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A CurtainUp Review
I Love You Because
The story is straightforward enough: a well-meaning but overly conservative greeting card writer (Austin Bennet, played by Colin Hanlon from Rent) finds his long-time girlfriend with another man, and heads back onto the New York dating scene with a heavy heart. His brother Jeff Bennet (played by David A. Austin in his New York City debut) convinces him to go on a double date, and the two discover Marcy Fitzwilliams (Farah Alvin) and Diana Bingley (Stephanie D'Abruzzo of Avenue Q fame). Marcy, a free-spirited ultra liberal photographer, couldn't be less suited for Austin, while Diana and Jeff (she an actuary, he a-well, it's not clear what he is, but certainly not anything respectable) are similarly mismatched, but despite the differences the two pairs are soon mutually attracted and definitively involved.
If you're having a hard time seeing what any of this has to do with the plot of Pride and Prejudice, you're not alone. Other than the obvious name resonances and the fact love is involved, there really are very few things here that connect one work to the other. The show doesn't need the connections, but that makes one wonder why it was necessary to throw them in to begin with. And unfortunately, this isn't the only rough edge in the production.
The musical is very clearly designed for a standard proscenium stage, and as a consequence the bisecting floor at the Village Theatre doesn't work at all. I can't remember the last time I was blocked so often from seeing important aspects of a given scene (it didn't help that I was one of the unfortunate people crammed into the first two rows of chairs, where I had enough trouble keeping the circulation going in my legs let alone trying to crane my neck to see what was happening on stage), and there were times when no sight line would have been adequate to see what was going on. Even so, adjustments could have been made by choreographer Christopher Gattelli and director Daniel Kutner to compensate for the staging problem…but such adjustments were not evident. This is even more of a shame since the two-sided set designed by Beowulf Boritt and Jo Winiarski, a kind of whimsical cityscape, had promise if it could have been used properly.
The music has some nice moments, particularly "Just Not Now," the title song "" Love You Because," and especially "But I Do," a well-designed and performed number involving the four main characters. However, in general there is nothing particularly memorable about the song list either, and there are a couple of numbers which seem curiously out of place at their given moments.
Even with all of these difficulties, great cast members can cover a multitude of sins…but here too, the quality of performances is uneven. Jordan Leeds and Courtney Balan play their "chorus" roles competently, but since there is no real reason for their presence on stage the work is basically a waste. Their parts could have been cut out entirely without any major impact on the show.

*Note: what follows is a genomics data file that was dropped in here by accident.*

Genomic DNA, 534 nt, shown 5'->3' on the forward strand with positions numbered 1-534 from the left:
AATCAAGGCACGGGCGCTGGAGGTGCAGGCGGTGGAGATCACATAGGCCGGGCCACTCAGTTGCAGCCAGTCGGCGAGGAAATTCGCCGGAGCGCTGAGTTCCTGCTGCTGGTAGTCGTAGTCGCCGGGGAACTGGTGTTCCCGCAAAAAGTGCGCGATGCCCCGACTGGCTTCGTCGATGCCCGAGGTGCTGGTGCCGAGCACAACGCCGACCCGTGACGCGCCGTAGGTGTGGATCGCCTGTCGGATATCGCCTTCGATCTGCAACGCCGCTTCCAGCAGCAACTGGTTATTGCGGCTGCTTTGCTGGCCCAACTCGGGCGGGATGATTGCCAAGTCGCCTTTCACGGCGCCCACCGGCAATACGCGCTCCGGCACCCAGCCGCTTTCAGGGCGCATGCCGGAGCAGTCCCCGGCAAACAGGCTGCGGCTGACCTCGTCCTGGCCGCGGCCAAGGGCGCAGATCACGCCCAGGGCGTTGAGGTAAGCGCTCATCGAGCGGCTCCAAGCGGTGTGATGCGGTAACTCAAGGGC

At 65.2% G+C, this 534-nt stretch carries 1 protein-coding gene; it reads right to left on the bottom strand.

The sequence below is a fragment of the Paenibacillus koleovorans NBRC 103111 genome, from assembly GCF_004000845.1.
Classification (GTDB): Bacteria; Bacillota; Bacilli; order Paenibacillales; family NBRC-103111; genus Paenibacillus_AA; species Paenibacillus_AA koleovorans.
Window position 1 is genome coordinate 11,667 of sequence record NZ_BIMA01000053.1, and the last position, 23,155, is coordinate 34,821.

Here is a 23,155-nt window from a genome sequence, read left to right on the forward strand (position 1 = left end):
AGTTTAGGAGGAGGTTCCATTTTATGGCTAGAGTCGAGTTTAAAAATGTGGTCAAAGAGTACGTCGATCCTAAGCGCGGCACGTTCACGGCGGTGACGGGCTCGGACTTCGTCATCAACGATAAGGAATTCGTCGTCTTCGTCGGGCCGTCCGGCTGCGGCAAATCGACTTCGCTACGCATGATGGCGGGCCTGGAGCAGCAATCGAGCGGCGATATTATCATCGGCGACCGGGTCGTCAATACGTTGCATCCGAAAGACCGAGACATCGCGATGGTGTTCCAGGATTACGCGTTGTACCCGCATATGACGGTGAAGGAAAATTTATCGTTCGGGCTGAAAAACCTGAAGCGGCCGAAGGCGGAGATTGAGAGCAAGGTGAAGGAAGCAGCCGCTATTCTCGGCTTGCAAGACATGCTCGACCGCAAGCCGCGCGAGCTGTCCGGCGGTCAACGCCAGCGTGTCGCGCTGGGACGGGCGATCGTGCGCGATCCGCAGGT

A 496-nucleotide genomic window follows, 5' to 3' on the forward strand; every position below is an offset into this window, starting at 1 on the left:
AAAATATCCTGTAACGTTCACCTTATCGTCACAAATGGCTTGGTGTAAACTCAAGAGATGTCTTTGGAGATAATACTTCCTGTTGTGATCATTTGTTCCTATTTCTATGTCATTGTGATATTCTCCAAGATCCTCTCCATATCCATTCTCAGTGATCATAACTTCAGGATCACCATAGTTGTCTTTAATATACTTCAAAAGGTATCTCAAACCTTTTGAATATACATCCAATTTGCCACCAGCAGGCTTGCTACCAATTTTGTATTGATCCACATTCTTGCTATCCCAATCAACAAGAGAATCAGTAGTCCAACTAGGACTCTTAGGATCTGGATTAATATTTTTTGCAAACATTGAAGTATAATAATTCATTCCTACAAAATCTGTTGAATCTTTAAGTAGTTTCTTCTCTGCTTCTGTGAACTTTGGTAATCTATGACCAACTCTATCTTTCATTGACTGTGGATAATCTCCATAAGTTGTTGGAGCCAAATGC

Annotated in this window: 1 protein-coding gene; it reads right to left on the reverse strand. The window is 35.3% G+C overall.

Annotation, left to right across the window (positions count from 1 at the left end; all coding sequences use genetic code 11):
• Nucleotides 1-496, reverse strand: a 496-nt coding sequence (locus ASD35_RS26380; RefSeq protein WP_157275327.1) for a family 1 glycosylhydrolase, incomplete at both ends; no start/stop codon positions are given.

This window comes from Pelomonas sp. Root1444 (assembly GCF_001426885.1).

D'Abruzzo, the heavy hitter in this cast, is particularly disappointing as Diana; the wit and cleverness which got her a Tony nomination for her work in Avenue Q is mostly absent here, and she generally just seems miscast in her role. Austin (the actor, not character) is certainly funny as Jeff, but his lack of polish shows. He tends to go so over the top for his characterization that we have a hard time understanding why anyone, particularly someone like Diana, would be interested in this self-indulgent immature twit whose idea of a good time is playing Ms. Pac-Man and idea of a good gift is a My Little Pony abacus pulled from the trash (no, I'm not making that up). Opposites may attract, but this pair seems so ill-matched that their relationship needs much more development if we're to view it as even remotely realistic. Hanlon and Alvin work better as Austin (the character) and Marcy, but here as well both characters make odd decisions and follow courses of behavior which are often not well explained, and the audience is generally left to decide how star-crossed a relationship it can accept.
What's most disappointing about all of this is that there are a number of flashes of real quality throughout this show, genuine moments of humor, insight, and even an honest look on rare occasions into the confusing search for love in the twenty-first century. But on the whole the musical simply feels unfinished, as if it needed a few more months of polish in the NYU Musical Theatre Writing Program from which it originally sprang.
The producers clearly intend this show to get on Broadway come hell or high water, and they've even brought in some star power in D'Abruzzo to ensure the move happens sooner rather than later. But without some serious work, it's hard to feel a lot of love for this disappointing production.
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